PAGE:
1978 String Quartet No. 2 1978 Seven Elizabethan Lyrics for chorus and piano duet or orchestra 1979 Te Tau (The Seasons) - Winter & Spring for solo piano; Summer and Autumn for piano duet 1979 An Easter Cantata for soprano, chorus and organ or string orch. 1981 Symphony No. 1 1983 Symphony No. 2 1983 Trio for horn, violin and piano 1985 Pacific Festival Overture 1985 Promenade ballet suite for orch. or piano duet 1985 The Mayors New Coat - ballet for orchestra 1985 Piano Sonata No. 3 1985 Piano Concerto No. 2 1985 Film Music for Nicholas Nickleby 1986 Song of Solomon symphonic cantata 1987 Symphony No. 3 1988 Poems for piano and orchestra 1989 The Four Elements for four mandolins 1989 The Four Elements for orch. or two pianos (transcriptions) 1989 Suite No. 4 for two pianos (Four Elements transcription) 1989 Quartet for oboe and clarinet, bassoon and piano 1989 Octet for wind 1990 Gaudeamus Overture 1990 Taupo - The Eye of the World for soprano, choir & orch. 1990 Prelude and Aria for Oboe d'Amore (dedicated to Jennifer Paull) 1991 Foxtrot from Coup De Folie - piano duet or piano solo 1991 Symphony No. 4 1991 Four pieces for oboe damore and piano 1991 Two Mansfield poems for Oboe dAmore (dedicated to Jennifer Paull)

1991 Six choral Pieces from text by Katherine Mansfield 1992 Eleven Pleasant Pieces for piano 1992 Lord Arthur Savile's Crime - Opera in One Act 1992 Six Variations on a Theme by Beethoven for piano 1994 Sonata for two pianos 1995 Arikinui - cantata for soprano and orchestra 1995 Violin concerto 1996 The Maze of the Muses - Chamber Opera 1996 The End of the Golden Weather for orchestra 1996 Ten Concert Studies for piano - Book I 1996 Doves of Peace for piano 1996 Waiheke Island, A Suite for Oboe Consort (dedicated to Jennifer Paull) 1997 Outcast from Paradise 1997 Ngataringa Nocturne and Scherzo for oboe, oboe d'amore, and piano (dedicated to Jennifer Paull) 1997 Sonatina di Maggio for musette (oboe) (dedicated to Jennifer Paull) 1998 In the Rangitaki Valley for two pianos, eight hands 1998 Coup De Folie for two pianos, eight hands 1998 Eve des Eaux - Eight French songs for solo tenor 1998 Revelations for piano 1999 Akaraua - Four symphonic sketches for orchestra 1999 Three pieces for solo bassoon 1999 El Tango for orchestra 1999 Ten Concert studies for piano, Book 2 1999 Trio for violin, cello and piano 1999 Wind trio for flute, oboe and bassoon 1999 Mardi Gras 2000, new version 2000 Three pieces for oboe and organ 2000 Elegie for oboe and piano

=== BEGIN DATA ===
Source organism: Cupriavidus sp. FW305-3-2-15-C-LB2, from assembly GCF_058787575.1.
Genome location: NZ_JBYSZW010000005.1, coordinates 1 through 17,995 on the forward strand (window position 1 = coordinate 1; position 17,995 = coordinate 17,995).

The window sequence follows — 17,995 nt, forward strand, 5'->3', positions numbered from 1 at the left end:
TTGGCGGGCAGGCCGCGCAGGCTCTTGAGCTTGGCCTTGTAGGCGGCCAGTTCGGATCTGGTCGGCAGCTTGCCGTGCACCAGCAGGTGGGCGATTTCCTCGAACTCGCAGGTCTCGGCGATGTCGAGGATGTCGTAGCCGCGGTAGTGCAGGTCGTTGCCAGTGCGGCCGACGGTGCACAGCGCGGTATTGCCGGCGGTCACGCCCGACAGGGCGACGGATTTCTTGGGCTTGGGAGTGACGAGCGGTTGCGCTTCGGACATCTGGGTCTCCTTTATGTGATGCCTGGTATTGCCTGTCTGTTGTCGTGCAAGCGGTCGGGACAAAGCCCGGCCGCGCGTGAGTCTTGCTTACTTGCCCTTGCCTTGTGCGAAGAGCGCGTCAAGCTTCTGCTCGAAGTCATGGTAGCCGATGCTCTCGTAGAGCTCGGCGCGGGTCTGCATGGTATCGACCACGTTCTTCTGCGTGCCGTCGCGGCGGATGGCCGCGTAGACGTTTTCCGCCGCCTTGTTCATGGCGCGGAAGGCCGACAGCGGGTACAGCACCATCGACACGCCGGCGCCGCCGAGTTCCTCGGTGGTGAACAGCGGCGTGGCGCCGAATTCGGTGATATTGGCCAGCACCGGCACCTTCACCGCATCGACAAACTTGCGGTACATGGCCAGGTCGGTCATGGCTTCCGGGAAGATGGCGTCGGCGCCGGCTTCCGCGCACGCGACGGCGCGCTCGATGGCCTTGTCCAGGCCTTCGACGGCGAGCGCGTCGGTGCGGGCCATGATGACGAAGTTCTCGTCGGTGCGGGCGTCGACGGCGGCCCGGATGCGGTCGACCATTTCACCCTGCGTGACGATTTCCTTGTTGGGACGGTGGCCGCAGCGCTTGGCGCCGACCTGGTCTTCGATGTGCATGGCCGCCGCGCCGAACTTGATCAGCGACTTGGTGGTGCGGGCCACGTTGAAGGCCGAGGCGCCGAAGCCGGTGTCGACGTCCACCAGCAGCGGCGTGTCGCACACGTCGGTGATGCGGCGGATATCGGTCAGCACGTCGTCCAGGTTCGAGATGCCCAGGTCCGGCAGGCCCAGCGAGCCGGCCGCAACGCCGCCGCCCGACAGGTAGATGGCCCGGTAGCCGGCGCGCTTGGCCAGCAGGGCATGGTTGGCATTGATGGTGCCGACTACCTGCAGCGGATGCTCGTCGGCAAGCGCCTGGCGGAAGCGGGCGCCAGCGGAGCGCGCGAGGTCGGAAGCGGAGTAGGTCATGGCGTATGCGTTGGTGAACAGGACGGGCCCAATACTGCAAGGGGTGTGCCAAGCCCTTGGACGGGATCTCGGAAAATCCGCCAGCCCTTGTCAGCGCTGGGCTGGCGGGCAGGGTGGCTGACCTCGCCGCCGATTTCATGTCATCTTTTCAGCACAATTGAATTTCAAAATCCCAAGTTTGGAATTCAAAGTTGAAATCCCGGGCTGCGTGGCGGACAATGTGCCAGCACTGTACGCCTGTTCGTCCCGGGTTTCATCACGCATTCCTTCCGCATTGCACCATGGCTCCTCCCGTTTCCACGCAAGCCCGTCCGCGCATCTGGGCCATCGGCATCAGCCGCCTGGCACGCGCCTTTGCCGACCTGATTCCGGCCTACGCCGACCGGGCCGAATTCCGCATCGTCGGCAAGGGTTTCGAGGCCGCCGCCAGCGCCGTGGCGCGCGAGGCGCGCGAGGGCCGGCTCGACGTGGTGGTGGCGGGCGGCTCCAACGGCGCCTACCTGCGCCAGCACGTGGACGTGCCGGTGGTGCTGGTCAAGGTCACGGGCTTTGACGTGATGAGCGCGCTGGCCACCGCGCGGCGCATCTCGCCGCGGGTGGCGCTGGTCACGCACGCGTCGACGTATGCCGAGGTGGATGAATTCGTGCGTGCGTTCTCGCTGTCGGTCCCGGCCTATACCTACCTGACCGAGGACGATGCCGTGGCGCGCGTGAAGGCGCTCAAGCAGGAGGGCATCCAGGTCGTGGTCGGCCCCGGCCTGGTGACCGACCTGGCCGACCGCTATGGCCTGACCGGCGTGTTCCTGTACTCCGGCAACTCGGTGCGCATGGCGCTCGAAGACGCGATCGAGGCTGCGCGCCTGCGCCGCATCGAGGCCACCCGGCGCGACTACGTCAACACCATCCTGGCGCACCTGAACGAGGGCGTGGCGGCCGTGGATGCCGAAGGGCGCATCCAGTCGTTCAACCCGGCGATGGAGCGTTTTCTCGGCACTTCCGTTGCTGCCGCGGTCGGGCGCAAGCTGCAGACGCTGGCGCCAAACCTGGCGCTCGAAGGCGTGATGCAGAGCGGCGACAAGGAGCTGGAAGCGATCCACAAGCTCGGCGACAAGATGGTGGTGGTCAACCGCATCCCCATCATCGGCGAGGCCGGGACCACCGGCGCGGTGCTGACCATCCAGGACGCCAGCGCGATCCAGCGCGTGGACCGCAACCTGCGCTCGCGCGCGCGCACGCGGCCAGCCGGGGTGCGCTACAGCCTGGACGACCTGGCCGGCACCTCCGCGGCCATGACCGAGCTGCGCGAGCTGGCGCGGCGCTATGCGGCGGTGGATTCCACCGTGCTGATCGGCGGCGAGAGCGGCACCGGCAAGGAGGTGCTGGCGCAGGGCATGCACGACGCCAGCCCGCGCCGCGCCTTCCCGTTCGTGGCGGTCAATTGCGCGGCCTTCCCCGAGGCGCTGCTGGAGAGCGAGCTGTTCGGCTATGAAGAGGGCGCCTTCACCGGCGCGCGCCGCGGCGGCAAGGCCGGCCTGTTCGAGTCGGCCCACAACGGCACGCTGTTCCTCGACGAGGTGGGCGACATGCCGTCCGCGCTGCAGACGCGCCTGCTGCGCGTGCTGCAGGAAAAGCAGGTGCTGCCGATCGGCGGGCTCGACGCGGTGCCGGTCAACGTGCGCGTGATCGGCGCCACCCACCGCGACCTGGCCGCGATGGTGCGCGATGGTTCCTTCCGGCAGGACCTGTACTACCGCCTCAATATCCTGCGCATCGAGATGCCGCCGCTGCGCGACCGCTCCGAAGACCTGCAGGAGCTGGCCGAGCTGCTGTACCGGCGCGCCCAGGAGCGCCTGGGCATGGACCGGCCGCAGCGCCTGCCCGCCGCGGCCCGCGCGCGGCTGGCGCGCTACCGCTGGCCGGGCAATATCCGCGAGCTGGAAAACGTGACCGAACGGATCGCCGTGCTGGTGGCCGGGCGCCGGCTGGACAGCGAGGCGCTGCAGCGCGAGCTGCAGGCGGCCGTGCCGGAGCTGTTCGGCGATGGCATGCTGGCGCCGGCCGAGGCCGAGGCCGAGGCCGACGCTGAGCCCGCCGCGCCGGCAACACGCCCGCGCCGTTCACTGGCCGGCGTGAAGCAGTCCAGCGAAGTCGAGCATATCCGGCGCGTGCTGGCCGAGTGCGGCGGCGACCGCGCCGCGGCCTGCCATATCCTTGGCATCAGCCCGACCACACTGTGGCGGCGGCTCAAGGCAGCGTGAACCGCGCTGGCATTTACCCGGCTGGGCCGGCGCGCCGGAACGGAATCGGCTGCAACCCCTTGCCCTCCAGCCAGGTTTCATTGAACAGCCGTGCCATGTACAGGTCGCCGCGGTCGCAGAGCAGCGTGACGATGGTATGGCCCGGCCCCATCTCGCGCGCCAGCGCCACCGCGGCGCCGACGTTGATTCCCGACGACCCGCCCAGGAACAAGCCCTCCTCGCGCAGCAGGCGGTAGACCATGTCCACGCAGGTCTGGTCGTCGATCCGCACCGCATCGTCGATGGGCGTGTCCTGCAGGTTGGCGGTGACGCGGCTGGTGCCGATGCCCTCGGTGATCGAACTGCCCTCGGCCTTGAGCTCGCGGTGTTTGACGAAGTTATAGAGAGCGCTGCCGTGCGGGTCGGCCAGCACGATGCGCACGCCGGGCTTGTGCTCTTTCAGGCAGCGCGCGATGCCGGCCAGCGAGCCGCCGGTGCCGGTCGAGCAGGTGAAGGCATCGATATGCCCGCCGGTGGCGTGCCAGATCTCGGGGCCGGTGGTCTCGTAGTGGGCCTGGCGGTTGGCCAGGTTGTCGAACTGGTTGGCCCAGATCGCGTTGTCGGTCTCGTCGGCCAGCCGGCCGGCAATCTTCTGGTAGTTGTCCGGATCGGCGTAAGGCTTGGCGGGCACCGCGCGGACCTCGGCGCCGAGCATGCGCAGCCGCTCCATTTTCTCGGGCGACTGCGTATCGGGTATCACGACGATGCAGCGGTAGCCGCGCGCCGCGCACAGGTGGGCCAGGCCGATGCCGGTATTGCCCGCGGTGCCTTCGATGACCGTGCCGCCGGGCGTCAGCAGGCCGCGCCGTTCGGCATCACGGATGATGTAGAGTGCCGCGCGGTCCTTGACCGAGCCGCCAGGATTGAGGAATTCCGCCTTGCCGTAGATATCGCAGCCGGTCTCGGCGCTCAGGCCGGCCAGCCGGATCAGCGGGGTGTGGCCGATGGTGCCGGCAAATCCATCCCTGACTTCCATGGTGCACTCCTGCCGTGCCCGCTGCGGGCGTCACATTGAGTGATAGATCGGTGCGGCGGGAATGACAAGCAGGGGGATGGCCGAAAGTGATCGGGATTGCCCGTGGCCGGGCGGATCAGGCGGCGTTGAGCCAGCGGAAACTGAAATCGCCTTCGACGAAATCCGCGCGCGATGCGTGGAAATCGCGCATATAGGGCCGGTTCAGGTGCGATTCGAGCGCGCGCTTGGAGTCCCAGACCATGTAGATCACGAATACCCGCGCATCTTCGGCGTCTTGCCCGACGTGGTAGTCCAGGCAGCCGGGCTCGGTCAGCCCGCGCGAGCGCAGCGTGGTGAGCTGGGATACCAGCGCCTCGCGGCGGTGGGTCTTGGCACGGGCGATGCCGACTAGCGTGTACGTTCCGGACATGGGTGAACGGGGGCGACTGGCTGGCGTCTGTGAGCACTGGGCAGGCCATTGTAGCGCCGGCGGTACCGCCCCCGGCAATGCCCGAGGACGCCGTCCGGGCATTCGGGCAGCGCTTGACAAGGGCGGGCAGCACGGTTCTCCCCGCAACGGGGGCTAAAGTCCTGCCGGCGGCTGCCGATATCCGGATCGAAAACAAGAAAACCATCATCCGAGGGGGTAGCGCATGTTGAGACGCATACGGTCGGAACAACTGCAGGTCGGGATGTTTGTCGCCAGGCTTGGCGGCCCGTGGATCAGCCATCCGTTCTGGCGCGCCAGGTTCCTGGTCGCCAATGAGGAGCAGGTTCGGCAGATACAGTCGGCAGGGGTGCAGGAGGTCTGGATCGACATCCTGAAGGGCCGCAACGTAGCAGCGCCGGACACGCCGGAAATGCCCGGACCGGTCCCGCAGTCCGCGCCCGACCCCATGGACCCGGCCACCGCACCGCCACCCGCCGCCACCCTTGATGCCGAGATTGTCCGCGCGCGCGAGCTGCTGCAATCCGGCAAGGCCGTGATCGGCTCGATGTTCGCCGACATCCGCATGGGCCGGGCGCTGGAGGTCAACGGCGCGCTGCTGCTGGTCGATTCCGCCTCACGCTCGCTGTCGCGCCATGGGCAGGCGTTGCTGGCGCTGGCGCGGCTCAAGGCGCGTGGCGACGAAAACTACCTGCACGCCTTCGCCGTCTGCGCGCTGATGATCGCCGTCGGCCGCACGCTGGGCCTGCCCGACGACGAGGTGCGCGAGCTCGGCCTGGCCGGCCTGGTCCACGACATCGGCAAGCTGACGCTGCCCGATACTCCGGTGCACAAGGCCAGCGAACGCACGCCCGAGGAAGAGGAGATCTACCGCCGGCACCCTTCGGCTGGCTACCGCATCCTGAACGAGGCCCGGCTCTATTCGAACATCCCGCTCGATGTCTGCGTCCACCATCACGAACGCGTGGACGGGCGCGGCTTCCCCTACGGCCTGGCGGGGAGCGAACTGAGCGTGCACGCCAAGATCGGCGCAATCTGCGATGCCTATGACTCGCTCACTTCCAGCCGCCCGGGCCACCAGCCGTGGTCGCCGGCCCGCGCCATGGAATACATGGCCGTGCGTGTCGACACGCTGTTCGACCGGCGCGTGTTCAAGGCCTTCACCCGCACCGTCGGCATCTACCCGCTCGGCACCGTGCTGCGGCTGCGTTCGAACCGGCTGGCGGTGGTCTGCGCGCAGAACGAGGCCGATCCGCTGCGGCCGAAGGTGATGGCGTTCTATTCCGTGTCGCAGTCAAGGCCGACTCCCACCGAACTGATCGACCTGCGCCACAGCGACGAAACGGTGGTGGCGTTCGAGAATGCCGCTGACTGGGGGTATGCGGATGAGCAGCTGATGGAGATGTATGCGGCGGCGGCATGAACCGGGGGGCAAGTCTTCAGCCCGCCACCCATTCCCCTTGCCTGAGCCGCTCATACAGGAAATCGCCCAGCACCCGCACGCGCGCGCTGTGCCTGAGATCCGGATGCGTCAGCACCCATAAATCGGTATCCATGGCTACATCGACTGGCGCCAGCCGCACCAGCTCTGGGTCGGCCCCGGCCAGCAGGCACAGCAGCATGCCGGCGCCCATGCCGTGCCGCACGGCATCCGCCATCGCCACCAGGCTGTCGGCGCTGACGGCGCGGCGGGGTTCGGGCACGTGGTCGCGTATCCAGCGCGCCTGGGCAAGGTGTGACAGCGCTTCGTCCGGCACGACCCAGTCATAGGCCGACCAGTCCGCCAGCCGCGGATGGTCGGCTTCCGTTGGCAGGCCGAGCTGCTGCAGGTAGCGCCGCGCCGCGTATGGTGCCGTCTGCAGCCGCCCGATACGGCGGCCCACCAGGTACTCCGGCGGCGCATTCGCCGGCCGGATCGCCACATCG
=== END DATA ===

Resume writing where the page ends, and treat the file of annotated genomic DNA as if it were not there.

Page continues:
2000 Petit Concert, pour trio a vent: flute, hautbois et basson 2001 Seven Waiheke Lyrics, SATB and piano duet 2001 Three Pieces for the oboe and organ 2001 Fanfare for Otago University 2001 Concerto Balabile 2002 Oboe Concerto (dedicated to Dominique Enon)

Henning Christiansen
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Henning Christiansen (May 28, 1932, Copenhagen December 10, 2008) was a Danish composer and an active member of the Fluxus-movement. He worked with artists such as Joseph Beuys andNam June Paik, as well as with his wife Ursula Reuter Christiansen. Other collaborators include Bjrn Nrgaard, Carlo Quartucci, Carla Tato, Ernst Kretzer, Ben Patterson, David Moss, Ute Wassermann, Andreas Oldrp, Christophe Charles, Bernd Jasper, Henrik Kiel, Vilem Wagner, Vladimir Tarasov, Niko Tenten, and many others. His overall goal was to work collaboratively and to trespass conventional boundaries. He resented the idea of an isolated artistic genius and his entire production can be seen as a subsequent and vibrant example of praxis in a constant flux. He believed in the need to trespass conventional boundaries between artistic disciplines. This is visible from his engagement in Fluxus, over numerous collaborative performances to his position as a professor at the Art Academy in Hamburg (Hochschule fr Bildende Knste - HfBK). Christiansen lived almost 40 years on the Danish Island Mn. He presented a retrospective exhibition in Copenhagen and participated in the music festival Wundergrund shortly before his death.



Perspective Constructions (1965) Den arkadiske op.32 (1966) fluxorum organum Op.39 (1967) Symphony Natura Op.170 (1985) Abschiedssymphonie Op.177 (1988) Kreuzmusik (1989) Verena Vogelzymphon (1991) Dust Out of Brain (1995)

Geoffrey Burgon
From Wikipedia, the free encyclopedia

Geoffrey Alan Burgon (15 July 1941 21 September 2010) was a British composer notable for his television and film themes.[1]

1 Life and career 2 Career highlights 3 Selected works

3.1 Stage 3.2 Orchest ral

3.3 Brass band

3.4 Concert ante

3.5 Chamb er music

3.6 Piano 3.7 Vocal 3.8 Choral 3.9 Film scores

3.10 Televi sion scores

4 Selected recordings 5 References 6 External links


and career